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Pharmacological inhibition of adipose tissue Adipose Triglyceride Lipase (ATGL) by Atglistatin prevents catecholamine-induced myocardial damage

Item Type:Article
Title:Pharmacological inhibition of adipose tissue Adipose Triglyceride Lipase (ATGL) by Atglistatin prevents catecholamine-induced myocardial damage
Creators Name:Thiele, A. and Luettges, K. and Ritter, D. and Beyhoff, N. and Smeir, E. and Grune, J. and Steinhoff, J.S. and Schupp, M. and Klopfleisch, R. and Rothe, M. and Wilck, N. and Bartolomaeus, H. and Migglautsch, A.K. and Breinbauer, R. and Kershaw, E.E. and Grabner, G.F. and Zechner, R. and Kintscher, U. and Foryst-Ludwig, A.
Abstract:AIMS: Heart failure (HF) is characterized by an overactivation of β-adrenergic signaling that directly contributes to impairment of myocardial function. Moreover, β-adrenergic overactivation induces adipose tissue lipolysis, which may further worsen the development of HF. Recently we demonstrated that adipose tissue-specific deletion of adipose triglyceride lipase (ATGL) prevents pressure-mediated HF in mice. In this study, we investigated the cardioprotective effects of a new pharmacological inhibitor of ATGL, Atglistatin, predominantly targeting ATGL in adipose tissue, on catecholamine-induced cardiac damage. METHODS AND RESULTS: Male 129/Sv mice received repeated injections of isoproterenol (ISO, 25 mg/kg BW) to induce cardiac damage. Five days prior to ISO application, oral Atglistatin (2 mmol/kg diet) or control treatment was started. Two and twelve days after the last ISO injection cardiac function was analyzed by echocardiography. The myocardial deformation was evaluated using speckle-tracking-technique. Twelve days after the last ISO injection, echocardiographic analysis revealed a markedly impaired global longitudinal strain, which was significantly improved by application of Atglistatin. No changes of ejection fraction were observed. Further studies included histological-, WB-, and RT-qPCR-based analysis of cardiac tissue, followed by cell culture experiments and mass spectrometry-based lipidome analysis. ISO application induced subendocardial fibrosis and a profound pro-apoptotic cardiac response, as demonstrated using an apoptosis-specific gene expression-array. Atglistatin treatment led to a dramatic reduction of these pro-fibrotic and pro-apoptotic processes. We then identified a specific set of fatty acids (FAs) liberated from adipocytes under ISO stimulation (palmitic acid, palmitoleic acid and oleic acid), which induced pro-apoptotic effects in cardiomyocytes. Atglistatin significantly blocked this adipocytic FA secretion. CONCLUSIONS: The present study demonstrates cardioprotective effects of Atglistatin in a mouse model of catecholamine-induced cardiac damage/dysfunction, involving anti-apoptotic and anti-fibrotic actions. Notably, beneficial cardioprotective effects of Atglistatin are likely mediated by non-cardiac actions, supporting the concept that pharmacological targeting of adipose tissue may provide an effective way to treat cardiac dysfunction. TRANSLATIONAL PERSPECTIVE: The pharmacological inhibition of ATGL activity in adipose tissue improves heart function in a murine model of catecholamine-induced myocardial damage, via significant reduction of cardiac apoptosis and fibrosis. Our data strongly support the role of an adipose tissue-heart communication in the development of cardiac diseases, associated with increased sympathetic-tone. Atglistatin beneficial actions were only mild, when applied after the catecholamine-induced damage in a therapeutic manner. However, when given prior to the event in a preventive manner, Atglistatin strongly protected against cardiac damage. These data suggest that an Atglistatin-based therapy may be more suitable as a new pharmacological option in cardiovascular prevention.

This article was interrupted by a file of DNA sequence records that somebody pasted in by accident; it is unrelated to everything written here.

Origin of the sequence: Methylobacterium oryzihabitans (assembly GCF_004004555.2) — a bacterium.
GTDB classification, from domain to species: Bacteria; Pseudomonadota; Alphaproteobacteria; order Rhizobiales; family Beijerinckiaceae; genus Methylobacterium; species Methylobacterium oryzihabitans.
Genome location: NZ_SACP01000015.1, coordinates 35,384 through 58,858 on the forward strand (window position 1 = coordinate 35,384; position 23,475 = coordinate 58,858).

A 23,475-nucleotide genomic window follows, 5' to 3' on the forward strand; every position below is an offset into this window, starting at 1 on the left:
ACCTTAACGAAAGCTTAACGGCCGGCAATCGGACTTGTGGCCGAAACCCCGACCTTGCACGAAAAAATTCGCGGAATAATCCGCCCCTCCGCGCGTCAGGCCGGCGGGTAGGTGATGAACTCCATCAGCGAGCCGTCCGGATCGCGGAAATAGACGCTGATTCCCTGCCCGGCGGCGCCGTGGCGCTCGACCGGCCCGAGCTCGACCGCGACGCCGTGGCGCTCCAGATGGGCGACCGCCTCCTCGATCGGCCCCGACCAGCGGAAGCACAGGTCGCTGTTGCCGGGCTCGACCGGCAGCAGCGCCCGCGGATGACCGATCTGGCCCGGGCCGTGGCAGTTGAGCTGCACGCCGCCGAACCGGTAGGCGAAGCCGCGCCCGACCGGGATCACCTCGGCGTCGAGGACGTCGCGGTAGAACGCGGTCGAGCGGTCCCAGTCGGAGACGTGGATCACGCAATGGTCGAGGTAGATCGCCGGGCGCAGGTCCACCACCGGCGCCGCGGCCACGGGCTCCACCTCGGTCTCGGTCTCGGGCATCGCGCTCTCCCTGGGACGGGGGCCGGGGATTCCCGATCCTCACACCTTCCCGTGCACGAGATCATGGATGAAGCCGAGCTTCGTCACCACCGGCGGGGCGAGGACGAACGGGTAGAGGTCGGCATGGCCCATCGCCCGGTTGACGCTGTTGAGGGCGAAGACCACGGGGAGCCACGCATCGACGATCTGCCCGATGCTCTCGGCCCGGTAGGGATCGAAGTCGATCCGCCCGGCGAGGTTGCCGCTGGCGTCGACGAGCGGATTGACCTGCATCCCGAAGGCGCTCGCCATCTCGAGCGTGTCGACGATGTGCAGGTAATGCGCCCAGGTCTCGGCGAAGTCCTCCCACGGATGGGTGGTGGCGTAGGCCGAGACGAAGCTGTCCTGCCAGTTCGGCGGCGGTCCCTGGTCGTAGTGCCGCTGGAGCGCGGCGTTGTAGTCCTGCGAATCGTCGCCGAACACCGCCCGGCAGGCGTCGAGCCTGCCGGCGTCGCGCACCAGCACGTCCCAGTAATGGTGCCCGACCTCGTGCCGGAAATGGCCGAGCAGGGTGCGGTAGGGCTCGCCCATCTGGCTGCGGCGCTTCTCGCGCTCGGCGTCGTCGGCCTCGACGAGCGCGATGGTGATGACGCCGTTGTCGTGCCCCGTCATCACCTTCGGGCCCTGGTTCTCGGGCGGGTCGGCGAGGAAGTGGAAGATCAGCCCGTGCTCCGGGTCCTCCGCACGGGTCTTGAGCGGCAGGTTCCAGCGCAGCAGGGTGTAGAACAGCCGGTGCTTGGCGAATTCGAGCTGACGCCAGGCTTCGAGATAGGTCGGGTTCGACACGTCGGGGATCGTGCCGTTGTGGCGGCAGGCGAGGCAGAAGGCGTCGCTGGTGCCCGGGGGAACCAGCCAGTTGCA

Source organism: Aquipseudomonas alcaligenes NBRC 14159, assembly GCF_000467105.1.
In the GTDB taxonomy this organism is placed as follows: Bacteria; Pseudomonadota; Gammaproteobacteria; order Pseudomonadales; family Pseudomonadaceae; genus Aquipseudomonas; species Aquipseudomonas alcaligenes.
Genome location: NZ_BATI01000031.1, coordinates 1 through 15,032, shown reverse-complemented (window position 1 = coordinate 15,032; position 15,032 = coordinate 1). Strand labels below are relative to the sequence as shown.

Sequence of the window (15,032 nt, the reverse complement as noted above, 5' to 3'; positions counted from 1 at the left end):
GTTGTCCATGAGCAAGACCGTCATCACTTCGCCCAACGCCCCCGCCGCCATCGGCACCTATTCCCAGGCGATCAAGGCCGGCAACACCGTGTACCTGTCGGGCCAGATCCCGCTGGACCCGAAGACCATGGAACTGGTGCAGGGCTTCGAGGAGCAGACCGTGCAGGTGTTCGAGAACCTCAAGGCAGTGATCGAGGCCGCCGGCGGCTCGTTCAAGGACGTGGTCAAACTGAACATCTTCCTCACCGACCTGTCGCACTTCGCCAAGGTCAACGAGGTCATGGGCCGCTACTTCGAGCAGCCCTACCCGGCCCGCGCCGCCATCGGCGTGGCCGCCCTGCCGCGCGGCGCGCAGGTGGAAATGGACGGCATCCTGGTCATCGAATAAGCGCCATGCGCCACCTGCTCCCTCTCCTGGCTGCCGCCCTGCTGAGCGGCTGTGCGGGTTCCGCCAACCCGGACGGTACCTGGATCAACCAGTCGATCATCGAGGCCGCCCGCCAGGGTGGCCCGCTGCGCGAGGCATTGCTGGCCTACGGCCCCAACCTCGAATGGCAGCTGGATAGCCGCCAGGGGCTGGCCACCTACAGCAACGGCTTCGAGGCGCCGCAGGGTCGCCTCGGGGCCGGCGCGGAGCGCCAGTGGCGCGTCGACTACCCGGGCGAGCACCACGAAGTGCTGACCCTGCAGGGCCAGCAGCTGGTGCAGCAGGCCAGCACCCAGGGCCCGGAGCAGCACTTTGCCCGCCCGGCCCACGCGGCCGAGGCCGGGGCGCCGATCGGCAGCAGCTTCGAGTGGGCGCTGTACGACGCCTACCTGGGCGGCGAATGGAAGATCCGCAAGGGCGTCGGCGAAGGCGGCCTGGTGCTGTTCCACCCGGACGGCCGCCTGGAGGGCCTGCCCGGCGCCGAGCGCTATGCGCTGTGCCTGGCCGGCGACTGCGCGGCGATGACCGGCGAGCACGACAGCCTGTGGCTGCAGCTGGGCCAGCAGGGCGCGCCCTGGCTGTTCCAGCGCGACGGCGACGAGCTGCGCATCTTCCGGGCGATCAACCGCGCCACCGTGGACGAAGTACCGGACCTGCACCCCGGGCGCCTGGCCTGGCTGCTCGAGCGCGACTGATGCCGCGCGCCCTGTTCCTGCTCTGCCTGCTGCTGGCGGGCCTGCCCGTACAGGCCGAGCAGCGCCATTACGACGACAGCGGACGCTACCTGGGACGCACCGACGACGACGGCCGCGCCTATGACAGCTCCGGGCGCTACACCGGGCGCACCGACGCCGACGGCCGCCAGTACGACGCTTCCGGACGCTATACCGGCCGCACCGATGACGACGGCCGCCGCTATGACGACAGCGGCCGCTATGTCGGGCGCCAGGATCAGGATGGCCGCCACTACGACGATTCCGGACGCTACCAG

Keywords:Adipose Tissue, ATGL, Lipolysis, Catecholamine, Cardiac Apoptosis, Heart Failure, Atglistatin, Cardioprotection, Fibrosis, Animals, Mice
Source:Cardiovascular Research
ISSN:0008-6363
Publisher:Oxford University Press
Page Range:cvab182
Date:1 June 2021
Official Publication:https://doi.org/10.1093/cvr/cvab182
PubMed:View item in PubMed

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